Neuroscience, Ethics and Law : new challenges for human identity, freedom and responsibility

Introduction :

“It is not me, it is just my brain who did it”. This could become in the future a common strategy that defendants may use in the courtrooms: admitting they committed a serious crime but arguing that, because of some neurological disorder or as the result of a defective brain implant, they should not be held responsible.

In the past few years, neuroscience has rapidly increased our knowledge of the functioning of the human brain, providing us with an insight into the mental processes underpinning human behavior. These new understandings and knowledge are of relevance to ethics and the law given that they are disciplines primarily concerned with human behavior in action.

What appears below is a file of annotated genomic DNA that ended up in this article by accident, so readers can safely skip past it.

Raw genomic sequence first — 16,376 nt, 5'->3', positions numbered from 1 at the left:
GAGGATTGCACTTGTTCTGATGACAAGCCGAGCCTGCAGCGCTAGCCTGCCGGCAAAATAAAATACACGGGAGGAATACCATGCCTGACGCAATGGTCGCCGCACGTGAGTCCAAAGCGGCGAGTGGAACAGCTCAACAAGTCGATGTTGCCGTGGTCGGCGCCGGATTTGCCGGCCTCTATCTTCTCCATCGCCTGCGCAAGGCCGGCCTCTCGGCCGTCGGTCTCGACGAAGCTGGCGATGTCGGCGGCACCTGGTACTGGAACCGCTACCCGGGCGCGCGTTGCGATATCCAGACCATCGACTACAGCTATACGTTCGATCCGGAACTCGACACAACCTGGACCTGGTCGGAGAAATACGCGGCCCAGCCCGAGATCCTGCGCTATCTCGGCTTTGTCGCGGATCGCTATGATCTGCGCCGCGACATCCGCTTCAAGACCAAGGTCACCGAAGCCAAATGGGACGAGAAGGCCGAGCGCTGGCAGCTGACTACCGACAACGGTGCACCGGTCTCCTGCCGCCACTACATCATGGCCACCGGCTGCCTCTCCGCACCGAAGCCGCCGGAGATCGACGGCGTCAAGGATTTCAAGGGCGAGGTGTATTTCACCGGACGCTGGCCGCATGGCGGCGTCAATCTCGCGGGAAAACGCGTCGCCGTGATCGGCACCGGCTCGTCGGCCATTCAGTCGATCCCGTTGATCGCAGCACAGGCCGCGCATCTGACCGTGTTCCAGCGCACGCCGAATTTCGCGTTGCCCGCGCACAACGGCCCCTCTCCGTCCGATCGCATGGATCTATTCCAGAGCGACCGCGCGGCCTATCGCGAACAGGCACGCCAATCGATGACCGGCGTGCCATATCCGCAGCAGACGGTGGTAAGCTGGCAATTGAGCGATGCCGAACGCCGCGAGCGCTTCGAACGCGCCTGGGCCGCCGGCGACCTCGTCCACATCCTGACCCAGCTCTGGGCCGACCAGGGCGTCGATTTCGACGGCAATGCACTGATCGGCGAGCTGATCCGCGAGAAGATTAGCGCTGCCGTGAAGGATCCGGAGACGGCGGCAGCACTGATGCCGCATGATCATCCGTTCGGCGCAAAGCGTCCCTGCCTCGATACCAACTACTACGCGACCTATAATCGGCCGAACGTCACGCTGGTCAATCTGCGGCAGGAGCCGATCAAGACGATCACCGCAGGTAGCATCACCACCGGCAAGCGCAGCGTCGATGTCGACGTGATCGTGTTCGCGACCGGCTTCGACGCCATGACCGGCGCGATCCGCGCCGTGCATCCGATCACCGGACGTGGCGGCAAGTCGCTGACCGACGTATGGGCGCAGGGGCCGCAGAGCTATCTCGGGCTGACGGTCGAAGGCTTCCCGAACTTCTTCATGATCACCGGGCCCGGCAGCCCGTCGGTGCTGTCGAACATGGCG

The planned Workshop aims to discuss these new issues from an interdisciplinary perspective. To this aim, it will gather a number of internationally recognized experts who will highlight the ethical and legal dilemmas posed by new knowledge and tools in the field of neuroscience, and facilitate the debate by participants. At the same time, the proposed Workshop can be regarded as a common effort of scholars from three different Swiss universities (Zurich, Basel and Lausanne) to promote reflection about neuroethical and neurolegal issues in Switzerland. The three applicants have indeed conceived this event as an integral part of a broader commitment to establish a Swiss network on neuroscience, ethics and law (SNNEL), which will eventually lead to further events including joint seminars, publications, and networking with other universities and organizations. 

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